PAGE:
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Additional dollars announced for Batchewana First Nation mental health, addictions programs (3 photos)

More money for mental health, addictions, a key part of ending hallway medicine, Health Minister Elliott says

Sault MPP Ross Romano, accompanied by Deputy Premier and Minister of Health Christine Elliott and Associate Minister of Mental Health and Addictions Michael Tibollo, announced $1.2 million in additional provincial funding for mental health and addictions services provided by First Nations and Indigenous organizations Friday.

Elliott told an audience, gathered at the Indian Friendship Centre, the funding is part of the government’s overall plan to end hallway health care.

“A hospital isn’t always the best place for a person to receive healthcare, especially when this is a time that many of our hospitals are already operating at over 100 per cent capacity.”

“Early intervention support (is important) to help keep patients healthier and out of hospital, unless the hospital is where they need to be...the emergency department should not be the only place that a person can go when they reach a (mental health) crisis,” Elliott said.

$260,000 of the funding announced Friday will go toward Batchewana First Nation programs.

“These monies are for front line prevention and outpatient supports, for aftercare,” said Dean Sayers, Batchewana First Nation chief, speaking to SooToday.

The funding will provide for a wellness clinician, counsellor, coordinator, outreach official, promotional items, workshops and community events, Sayers said.

“It’s part of the continuum of care.”

On a seperate note, Sayers said plans are coming along for a BFN-operated opiates-focused residential mental health and addictions treatment centre, to be located approximately 75 kilometres north of Sault Ste. Marie on the grounds of the former Salzburger Hof Lakeshore Resort.

The property was purchased by BFN in Nov. 2019, as reported earlier by SooToday.

The centre will be able to accommodate up to 24 residents at a time and the model of recovery will be based on the holistic Ojibway water teachings of Lake Superior.

“We put out an RFP (Request for Proposal) for a developer that has the Indigenous insights as far as the overall model is concerned, and that closes this week or possibly next week. Then they’ll start to get it rolling...renovations and program design should be completed by the summer and we’ll open by mid-summer. That’s the goal,” Sayers said.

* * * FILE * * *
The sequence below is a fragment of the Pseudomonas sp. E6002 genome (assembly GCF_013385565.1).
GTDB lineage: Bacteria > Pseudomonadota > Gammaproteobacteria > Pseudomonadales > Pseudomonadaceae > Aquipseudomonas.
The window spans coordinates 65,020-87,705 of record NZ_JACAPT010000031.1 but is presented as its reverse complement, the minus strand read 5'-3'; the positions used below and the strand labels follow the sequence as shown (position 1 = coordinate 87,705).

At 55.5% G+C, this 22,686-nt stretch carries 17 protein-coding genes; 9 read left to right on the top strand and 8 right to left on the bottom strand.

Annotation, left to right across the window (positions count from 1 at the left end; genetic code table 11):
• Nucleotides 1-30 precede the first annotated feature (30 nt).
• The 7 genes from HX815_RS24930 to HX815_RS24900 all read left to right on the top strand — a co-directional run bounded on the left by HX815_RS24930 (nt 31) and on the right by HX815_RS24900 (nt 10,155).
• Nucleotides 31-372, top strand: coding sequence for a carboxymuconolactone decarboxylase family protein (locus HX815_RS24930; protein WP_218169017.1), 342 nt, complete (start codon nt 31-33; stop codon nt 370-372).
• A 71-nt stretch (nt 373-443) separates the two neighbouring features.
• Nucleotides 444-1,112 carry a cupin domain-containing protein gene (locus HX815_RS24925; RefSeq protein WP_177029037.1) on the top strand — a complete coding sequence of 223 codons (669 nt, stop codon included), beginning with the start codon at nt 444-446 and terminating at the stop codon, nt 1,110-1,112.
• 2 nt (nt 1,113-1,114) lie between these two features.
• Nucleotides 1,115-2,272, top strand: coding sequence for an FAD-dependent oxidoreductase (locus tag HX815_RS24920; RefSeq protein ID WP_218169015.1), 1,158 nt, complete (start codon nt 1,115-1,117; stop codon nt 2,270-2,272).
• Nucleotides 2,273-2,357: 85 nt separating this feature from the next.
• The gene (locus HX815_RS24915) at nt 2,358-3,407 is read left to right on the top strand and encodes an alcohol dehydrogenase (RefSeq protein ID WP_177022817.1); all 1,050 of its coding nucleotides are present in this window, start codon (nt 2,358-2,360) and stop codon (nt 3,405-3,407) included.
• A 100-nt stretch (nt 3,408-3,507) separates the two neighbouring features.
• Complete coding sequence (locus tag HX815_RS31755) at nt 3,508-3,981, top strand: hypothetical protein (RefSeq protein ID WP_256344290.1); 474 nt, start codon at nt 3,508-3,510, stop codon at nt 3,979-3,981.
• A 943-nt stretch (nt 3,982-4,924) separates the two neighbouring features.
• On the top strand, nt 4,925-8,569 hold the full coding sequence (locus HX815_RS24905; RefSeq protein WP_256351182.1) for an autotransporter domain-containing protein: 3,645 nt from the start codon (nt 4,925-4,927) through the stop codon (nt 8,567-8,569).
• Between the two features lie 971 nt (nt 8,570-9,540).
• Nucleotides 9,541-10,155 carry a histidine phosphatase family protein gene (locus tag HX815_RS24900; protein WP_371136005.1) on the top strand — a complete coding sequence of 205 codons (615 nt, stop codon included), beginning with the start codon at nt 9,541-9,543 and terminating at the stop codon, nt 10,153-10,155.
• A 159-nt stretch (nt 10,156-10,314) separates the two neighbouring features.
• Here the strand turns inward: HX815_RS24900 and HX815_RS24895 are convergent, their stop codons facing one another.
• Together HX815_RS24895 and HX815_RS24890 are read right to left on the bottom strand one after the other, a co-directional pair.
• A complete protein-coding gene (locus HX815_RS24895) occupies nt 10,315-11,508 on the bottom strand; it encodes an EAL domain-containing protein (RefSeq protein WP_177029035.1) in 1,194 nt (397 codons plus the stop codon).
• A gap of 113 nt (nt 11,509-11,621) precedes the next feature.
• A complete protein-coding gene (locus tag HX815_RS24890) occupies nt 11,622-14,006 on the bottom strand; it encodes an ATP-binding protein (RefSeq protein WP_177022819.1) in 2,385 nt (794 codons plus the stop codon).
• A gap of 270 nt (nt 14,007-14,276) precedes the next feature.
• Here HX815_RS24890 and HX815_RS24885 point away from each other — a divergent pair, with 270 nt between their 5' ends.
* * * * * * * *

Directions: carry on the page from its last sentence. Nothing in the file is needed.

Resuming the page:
“There needs to be some renovation but we’re not going to be tearing anything down. Everything can fit. Everything will have a purpose."

The balance of the funding announced Friday will go to: 

  • Sioux Lookout First Nations Health Authority to establish a team of specialized mental health professionals including counsellors, an expressive arts therapist and clinical psychologist, to provide care to First Nations youth in northwestern Ontario with acute mental health needs.
  • The Ontario Federation of Indigenous Friendship Centres to expand mental health and wellness programs that will serve more community members.

“It’s (part of) an overall plan for a connected, comprehensive plan for mental health and addictions across the province, and we’ve started with it in the sense that the Mental Health and Addictions Centre of Excellence was established through legislation just before the holidays in December,” Elliott told SooToday.

“That’s really important because it’s going to collect the data which hasn’t really been measured very well in the past. It’s going to be able to adopt best practices and we’ll be able to establish a core basket of services that can be delivered in every community across Ontario to deal with the inconsistency of services that’s happened in the past.”

The Centre, Elliott explained, will not be a bricks and mortar office in the GTA, but rather “a group of people that will come together, not a big bureaucracy, it’s going to be a small group of people that are going to get together in the way Cancer Care Ontario started originally to develop best practices for cancer care. We need one for mental health and addictions to make sure we can deliver high quality services across the entire province.”

“There are more details to come (regarding the Centre) because it’s a multi-Ministry project...we will be further consulting with Indigenous communities to understand what works best, what needs to be continued and what needs to be enhanced.”

"The entire plan will be announced within the next month or so,” Elliott said.


Darren Taylor

About the Author: Darren Taylor

Darren Taylor is a news reporter and photographer in Sault Ste Marie. He regularly covers community events, political announcements and numerous board meetings. With a background in broadcast journalism, Darren has worked in the media since 1996.
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